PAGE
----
ADO is an acronym for ActiveX Data Objects. DAO stands for Data Access Objects. Both ADO and DAO allow you to manipulate databases from your Access 2007 VBA code.
The prior editions of this book with Access 2002 and earlier covered DAO in detail. DAO has been around since the earliest versions of Access and has always been an excellent data access method for working with native Access data.
ADO is a better choice for building sophisticated, multiuser applications or applications that interact with databases other than Access. It appears that DAO is being phased out, and most books and other resources you find on the topic recommend that ADO be used for all new development. I agree with this recommendation and have, therefore, in both the prior 2003 edition of the book and now with this 2007 edition continued to focus the examples on ADO. If you are dealing with older Access applications that have DAO code, consult the 2002 or prior editions of this book for a comprehensive explanation of DAO, or the online help documentation built into Access and the VBA Editor.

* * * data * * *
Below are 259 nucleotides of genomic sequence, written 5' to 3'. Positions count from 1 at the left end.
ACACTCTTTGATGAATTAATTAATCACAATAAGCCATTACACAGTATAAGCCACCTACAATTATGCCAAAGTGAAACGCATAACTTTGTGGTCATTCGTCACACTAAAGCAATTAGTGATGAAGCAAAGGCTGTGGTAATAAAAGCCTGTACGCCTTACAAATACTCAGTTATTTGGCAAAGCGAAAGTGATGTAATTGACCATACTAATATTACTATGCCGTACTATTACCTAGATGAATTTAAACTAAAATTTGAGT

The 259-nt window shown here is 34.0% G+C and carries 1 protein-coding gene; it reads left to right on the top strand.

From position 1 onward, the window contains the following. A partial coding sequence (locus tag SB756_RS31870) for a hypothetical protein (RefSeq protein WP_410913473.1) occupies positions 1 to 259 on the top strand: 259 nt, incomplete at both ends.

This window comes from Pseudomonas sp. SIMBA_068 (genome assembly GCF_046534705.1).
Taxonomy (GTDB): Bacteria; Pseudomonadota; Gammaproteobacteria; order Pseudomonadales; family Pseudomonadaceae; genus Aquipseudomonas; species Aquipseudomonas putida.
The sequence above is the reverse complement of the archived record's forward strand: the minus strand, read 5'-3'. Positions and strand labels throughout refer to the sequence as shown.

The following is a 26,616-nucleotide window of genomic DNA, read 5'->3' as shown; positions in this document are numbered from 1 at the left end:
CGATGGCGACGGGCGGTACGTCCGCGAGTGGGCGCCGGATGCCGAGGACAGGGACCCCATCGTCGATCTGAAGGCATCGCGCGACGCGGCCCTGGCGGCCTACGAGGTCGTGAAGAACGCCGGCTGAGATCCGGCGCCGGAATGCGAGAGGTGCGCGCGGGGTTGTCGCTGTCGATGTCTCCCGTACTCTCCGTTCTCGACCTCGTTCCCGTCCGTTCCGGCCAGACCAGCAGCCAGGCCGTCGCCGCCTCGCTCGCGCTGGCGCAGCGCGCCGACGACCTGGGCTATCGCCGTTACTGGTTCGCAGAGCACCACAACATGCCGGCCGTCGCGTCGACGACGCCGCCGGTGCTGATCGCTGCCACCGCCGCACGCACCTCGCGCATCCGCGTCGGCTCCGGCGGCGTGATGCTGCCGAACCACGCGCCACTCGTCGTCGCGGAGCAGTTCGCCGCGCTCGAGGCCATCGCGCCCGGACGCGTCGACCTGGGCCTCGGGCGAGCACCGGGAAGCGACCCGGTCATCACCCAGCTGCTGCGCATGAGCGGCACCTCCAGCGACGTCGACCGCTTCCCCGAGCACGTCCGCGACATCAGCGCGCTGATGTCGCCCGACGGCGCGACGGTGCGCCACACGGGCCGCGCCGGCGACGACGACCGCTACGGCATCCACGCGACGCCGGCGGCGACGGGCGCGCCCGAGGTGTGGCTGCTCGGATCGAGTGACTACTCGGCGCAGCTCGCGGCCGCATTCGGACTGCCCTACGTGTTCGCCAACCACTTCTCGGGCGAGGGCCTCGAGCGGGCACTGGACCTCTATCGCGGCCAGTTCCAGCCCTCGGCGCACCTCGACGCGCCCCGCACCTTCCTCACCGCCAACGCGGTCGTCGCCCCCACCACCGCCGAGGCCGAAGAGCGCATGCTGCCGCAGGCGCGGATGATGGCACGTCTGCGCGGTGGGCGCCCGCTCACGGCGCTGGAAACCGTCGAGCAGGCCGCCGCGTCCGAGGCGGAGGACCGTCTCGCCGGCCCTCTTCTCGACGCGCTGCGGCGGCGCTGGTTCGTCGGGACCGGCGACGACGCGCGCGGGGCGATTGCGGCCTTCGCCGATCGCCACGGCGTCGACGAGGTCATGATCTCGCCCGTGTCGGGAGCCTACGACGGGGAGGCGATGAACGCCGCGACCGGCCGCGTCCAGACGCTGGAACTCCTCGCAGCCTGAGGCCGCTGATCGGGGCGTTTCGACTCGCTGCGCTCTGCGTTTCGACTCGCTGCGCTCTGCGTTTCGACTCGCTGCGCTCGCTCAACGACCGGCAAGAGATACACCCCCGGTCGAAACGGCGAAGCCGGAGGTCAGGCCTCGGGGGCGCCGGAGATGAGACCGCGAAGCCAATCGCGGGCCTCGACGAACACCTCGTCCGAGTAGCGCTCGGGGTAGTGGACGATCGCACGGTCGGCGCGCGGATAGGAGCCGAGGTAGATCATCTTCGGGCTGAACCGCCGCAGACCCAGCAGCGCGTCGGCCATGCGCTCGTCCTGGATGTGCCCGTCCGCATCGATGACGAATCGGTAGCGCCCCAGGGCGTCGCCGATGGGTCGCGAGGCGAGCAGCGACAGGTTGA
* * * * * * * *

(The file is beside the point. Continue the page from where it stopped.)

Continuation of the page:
ADO should not be confused with ADO.NET. ADO.NET is a version of ADO that is designed to work with the Microsoft Visual Studio .NET development environment. Although ADO and ADO.NET have a lot of features in common, they are also different in numerous ways. In the future, it is possible that Microsoft will integrate the ADO.NET functionality into Microsoft Access to replace ADO, but such ...